On Thursday, gay rights advocates filed a lawsuit against Florida Governor Ron DeSantis to stop a new law that prohibits sexual orientation and gender identity instruction in kindergarten through third grade.
Florida and DeSantis, a potential Republican presidential candidate in 2024, have risen to the forefront of the country’s culture wars as a result of the law. Critics refer to it as the “Don’t Say Gay” law, claiming that its true purpose is to marginalize LGBTQ individuals and their families.
The National Center for Lesbian Rights, on behalf of Equality Florida and Family Equality, filed a lawsuit in federal court in Tallahassee, alleging that the law violates the First Amendment and other provisions of the United States Constitution.
“Our country has worked hard to keep its promise that everyone has the right to be treated with dignity under the law. That is especially true for LGBTQ Americans, who now have the constitutional right to identify openly as LGBTQ, marry, and have children,” according to Roberta Kaplan of Kaplan Hecker & Fink LLP.
According to a press release announcing the lawsuit, the law intentionally uses broad terms and invites arbitrary and discriminatory enforcement, empowering parents to act as roving censors who can sue school boards for damages for any perceived violation.
“Classroom instruction on sexual orientation or gender identity by school personnel or third parties may not occur in kindergarten through grade 3, or in a manner that is not age appropriate or developmentally appropriate for students in accordance with state standards,” the law states. Parents would be able to sue school districts if they were violated.
On Thursday, U.S. Education Secretary Miguel Cardona met with LGBTQ students and their families at an Orlando school to discuss how the legislation is affecting their lives in private. Cardona’s visit was one of several events hosted by the Biden administration on Thursday to show support for the LGBTQ community, including a presidential proclamation commemorating Transgender Day of Visibility.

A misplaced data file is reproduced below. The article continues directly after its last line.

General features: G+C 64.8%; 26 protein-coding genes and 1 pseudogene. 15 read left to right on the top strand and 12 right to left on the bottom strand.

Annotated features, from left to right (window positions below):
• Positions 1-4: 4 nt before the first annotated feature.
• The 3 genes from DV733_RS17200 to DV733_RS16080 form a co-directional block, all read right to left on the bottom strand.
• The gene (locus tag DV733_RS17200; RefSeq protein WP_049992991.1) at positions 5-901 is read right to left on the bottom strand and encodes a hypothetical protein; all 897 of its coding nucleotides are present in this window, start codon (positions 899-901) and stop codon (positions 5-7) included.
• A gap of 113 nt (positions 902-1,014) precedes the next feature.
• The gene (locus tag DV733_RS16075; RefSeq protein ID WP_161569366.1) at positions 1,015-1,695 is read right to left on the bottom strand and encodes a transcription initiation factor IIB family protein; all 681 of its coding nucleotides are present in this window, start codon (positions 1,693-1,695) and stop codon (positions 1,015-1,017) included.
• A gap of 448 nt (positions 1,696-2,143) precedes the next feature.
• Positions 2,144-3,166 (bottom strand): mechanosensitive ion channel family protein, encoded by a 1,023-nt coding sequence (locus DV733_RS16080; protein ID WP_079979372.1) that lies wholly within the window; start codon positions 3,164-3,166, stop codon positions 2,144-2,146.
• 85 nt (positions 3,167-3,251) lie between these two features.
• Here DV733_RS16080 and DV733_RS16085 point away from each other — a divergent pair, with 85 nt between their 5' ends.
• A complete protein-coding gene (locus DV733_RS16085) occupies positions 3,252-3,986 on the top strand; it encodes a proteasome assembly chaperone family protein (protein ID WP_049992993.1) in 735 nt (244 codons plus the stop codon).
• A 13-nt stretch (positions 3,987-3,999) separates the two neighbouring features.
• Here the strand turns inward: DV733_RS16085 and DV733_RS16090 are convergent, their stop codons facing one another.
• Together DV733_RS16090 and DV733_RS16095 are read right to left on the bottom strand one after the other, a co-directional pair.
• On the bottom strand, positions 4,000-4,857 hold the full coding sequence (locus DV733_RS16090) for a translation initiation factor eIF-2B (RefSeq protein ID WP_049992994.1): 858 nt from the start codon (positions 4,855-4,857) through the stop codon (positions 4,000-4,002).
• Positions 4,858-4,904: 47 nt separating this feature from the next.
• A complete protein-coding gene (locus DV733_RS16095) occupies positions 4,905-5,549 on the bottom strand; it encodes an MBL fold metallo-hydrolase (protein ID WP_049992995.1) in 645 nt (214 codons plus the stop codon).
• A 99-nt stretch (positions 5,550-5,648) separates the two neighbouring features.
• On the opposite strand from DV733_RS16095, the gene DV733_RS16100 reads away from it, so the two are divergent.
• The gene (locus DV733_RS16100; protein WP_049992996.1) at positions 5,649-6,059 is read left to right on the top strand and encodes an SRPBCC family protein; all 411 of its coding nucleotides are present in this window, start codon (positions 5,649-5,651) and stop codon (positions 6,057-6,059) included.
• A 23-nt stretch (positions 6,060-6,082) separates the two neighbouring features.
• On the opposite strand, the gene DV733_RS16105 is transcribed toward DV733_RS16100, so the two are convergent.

DeSantis and other Republicans have defended the rules, claiming that children should learn about sexual orientation and gender identity from their parents rather than from schools.
When the governor signed it into law this week, he said, “We will make sure that parents can send their children to school to get an education, not an indoctrination.”
Many critics have claimed that the law’s language, particularly the phrases “classroom instruction” and “age appropriate,” could be interpreted so broadly that discussions in any grade could result in lawsuits, causing teachers to avoid the subjects entirely in the classroom.
The bill’s introduction in Florida’s Republican-controlled legislature this year sparked an outpouring of public outrage, with the White House, Hollywood celebrities, students, Democrats, and LGBTQ advocates all condemning the policy. Legal challenges have been expected.
According to the lawsuit, the law is unconstitutionally vague and discriminatory, and it infringes on free speech rights guaranteed by the First Amendment. The lawsuit also names Florida Education Commissioner Richard Corcoran and other education officials as defendants, attempting to prevent the law from taking effect.
Dan and Brent VanTice, parents of two first-graders, said in a statement announcing the suit, “Our children have already told us that they are afraid that they will not be able to talk about their family at school.” “We are heartbroken that this law has already isolated and stigmatized our children.”
The law is politically motivated, according to Andrew Spar, president of the Florida Education Association union, because elementary schools, particularly in kindergarten through third grade, do not teach about these subjects and have state curriculum standards guiding classroom lessons.
The law exacerbates DeSantis’s long-running feud with Democratic President Joe Biden, who tweeted after DeSantis signed the bill this week, “My Administration will continue to fight for dignity and opportunity for every student and family — in Florida and across the country.” Cardona has stated that his agency will be on the lookout for any resulting federal civil rights violations.